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Video: Riders disqualified at Scheldeprijs - for going through level crossing

Demare and Groenewegen among those kicked out of action-packed edition of sprinters' Classic...

More than a dozen riders were disqualified from Belgium’s Scheldeprijs one-day race today for illegally going through a level crossing as the gates closed.

The riders expelled from the race included some such as Groupama-FDJ’s Arnaud Demare and Dylan Groenewegen of LottoNL-Jumbo who would have fancied their chances in a race that favours the sprinters.

Also disqualified as a result of the incident were Katusha-Alpecin’s Tony Martin, the Team Sky pairing of Christian Knees and Ian Stannard, and Aqua Blue Sport rider Conor Dunne, among others.

They had been riding in the second peloton after echelons split the race apart, and fell foul of UCI rules that were tightened up in 2015 after a number of riders at that year’s Paris-Roubaix ignored warnings and went through a level crossing just as a high-speed TGV train approached.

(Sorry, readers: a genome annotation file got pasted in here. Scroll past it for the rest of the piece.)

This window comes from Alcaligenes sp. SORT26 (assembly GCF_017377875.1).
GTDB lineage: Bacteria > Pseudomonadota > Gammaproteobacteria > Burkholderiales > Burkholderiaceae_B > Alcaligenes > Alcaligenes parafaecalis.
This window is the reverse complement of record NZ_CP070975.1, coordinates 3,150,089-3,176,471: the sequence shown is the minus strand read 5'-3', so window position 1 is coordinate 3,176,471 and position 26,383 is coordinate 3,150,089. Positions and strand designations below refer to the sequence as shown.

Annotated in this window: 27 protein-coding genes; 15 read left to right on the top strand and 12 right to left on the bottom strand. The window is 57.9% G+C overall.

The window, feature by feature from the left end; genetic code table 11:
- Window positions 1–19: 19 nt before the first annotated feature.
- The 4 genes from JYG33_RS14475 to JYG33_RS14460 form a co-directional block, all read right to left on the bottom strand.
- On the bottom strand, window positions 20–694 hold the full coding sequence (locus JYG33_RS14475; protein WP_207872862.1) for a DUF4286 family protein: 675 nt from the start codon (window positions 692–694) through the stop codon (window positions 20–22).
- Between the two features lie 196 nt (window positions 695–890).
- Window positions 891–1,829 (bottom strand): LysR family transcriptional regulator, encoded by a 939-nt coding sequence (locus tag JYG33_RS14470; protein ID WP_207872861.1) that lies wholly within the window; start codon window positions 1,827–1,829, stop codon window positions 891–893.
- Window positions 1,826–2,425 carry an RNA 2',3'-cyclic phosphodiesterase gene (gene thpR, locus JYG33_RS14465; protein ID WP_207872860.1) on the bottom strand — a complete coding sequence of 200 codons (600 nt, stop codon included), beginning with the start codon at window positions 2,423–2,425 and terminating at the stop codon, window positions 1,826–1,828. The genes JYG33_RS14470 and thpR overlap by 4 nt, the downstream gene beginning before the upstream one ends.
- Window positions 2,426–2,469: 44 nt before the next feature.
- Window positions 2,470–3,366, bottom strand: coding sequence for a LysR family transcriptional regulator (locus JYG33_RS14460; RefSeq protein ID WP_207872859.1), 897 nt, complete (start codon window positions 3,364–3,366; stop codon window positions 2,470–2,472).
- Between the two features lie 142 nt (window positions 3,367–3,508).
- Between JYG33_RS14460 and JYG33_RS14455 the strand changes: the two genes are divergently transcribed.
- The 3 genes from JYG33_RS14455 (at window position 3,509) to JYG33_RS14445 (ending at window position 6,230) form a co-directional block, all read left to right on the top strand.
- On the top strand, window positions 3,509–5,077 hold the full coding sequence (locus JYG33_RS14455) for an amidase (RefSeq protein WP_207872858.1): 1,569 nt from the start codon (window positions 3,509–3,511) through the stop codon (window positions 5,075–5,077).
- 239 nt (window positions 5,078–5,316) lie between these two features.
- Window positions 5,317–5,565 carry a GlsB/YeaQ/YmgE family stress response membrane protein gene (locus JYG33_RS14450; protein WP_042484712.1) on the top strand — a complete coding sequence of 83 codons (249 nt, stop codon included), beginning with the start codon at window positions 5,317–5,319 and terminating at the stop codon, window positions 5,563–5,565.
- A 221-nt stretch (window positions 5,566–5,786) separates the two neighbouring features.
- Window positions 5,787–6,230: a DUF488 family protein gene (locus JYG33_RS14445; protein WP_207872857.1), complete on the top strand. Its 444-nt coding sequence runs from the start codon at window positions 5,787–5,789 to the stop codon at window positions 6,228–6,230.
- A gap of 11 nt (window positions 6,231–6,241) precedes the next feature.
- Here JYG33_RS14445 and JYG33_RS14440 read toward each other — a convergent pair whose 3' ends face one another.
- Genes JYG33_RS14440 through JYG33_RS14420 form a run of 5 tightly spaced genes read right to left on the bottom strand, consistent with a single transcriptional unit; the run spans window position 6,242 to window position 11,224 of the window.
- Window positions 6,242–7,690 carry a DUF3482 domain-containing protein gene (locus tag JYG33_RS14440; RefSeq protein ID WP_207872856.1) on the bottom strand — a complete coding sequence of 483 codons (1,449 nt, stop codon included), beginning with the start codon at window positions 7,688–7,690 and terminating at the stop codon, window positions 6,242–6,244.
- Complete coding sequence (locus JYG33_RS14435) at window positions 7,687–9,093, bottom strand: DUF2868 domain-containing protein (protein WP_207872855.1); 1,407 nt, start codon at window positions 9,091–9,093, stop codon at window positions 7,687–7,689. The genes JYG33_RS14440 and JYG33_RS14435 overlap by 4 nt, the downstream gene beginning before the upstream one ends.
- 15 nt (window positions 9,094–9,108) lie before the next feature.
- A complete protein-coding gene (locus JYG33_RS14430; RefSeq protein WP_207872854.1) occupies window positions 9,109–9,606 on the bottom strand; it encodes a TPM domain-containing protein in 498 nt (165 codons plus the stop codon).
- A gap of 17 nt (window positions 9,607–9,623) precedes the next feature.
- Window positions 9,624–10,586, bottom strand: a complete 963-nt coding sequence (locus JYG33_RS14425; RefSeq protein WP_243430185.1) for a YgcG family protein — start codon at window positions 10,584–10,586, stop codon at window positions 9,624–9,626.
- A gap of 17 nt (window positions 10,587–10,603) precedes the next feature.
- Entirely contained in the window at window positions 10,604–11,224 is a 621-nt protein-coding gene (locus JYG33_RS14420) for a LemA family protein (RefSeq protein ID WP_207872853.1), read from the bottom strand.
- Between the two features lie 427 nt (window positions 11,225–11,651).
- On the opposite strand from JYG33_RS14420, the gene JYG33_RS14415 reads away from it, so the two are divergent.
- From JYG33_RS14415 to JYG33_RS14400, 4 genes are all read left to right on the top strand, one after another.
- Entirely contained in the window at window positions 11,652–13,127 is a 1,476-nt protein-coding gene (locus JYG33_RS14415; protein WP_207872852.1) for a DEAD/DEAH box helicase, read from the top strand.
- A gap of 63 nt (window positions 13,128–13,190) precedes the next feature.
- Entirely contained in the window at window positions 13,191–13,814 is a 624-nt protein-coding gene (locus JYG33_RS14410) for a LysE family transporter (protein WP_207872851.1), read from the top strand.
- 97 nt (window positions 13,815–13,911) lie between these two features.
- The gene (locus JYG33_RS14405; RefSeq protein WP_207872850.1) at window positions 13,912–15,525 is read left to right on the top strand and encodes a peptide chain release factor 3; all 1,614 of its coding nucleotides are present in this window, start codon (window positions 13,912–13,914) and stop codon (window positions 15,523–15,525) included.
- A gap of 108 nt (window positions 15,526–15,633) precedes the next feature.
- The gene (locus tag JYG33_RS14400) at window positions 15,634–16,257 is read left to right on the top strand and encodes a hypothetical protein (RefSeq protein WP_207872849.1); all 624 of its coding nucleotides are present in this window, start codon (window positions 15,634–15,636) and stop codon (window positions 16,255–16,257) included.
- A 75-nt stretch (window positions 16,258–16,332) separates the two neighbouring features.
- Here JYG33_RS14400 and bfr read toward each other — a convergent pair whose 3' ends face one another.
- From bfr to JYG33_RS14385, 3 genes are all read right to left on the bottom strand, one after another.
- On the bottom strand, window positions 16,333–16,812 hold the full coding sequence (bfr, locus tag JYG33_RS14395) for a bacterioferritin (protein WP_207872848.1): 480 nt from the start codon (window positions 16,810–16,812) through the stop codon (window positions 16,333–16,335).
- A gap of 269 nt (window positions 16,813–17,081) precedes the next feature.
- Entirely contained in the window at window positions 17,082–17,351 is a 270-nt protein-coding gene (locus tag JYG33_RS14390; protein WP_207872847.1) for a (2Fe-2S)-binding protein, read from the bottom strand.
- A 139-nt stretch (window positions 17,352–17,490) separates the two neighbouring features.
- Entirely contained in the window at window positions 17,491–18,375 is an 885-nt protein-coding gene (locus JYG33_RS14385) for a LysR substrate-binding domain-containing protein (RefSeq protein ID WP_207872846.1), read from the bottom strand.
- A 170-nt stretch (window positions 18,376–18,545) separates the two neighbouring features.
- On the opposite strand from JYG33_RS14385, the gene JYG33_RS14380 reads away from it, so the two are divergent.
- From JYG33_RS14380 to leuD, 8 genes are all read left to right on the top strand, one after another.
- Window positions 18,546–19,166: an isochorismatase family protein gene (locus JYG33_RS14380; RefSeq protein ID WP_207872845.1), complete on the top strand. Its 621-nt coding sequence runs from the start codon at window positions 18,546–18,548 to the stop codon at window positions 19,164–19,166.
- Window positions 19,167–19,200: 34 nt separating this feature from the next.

> French railway calls for prosecutions of Paris-Roubaix crossing-dodgers

As blogger Inner Ring points out, they may face further sanctions – including a potential one-month suspension – due to new rules introduced by the UCI this year.

An incident-packed race today also saw a number of riders abandon after they were involved in a collision with a car that was apparently parked on the course.

The race was won in a sprint from a much-reduced bunch by Dutch rider Fabio Jakobsen of Quick Step Floors, with the team’s former rider Marcel Kittel, now with Katusha and looking for his sixth victory here in the past seven editions, out of contention due to a late mechanical problem.

Pascal Ackermann of Bora-Hansgrohe was second, while Team Sky’s Chris Lawless – winner last month of a stage at the Settimana Internazionale Coppi e Bartali – third.

Simon has been news editor at road.cc since 2009, reporting on 10 editions and counting of pro cycling’s biggest races such as the Tour de France, stories on issues including infrastructure and campaigning, and interviewing some of the biggest names in cycling. A law and languages graduate, published translator and former retail analyst, his background has proved invaluable in reporting on issues as diverse as cycling-related court cases, anti-doping investigations, and the bike industry. He splits his time between London and Cambridge, and loves taking his miniature schnauzer Elodie on adventures in the basket of her Elephant Bike.

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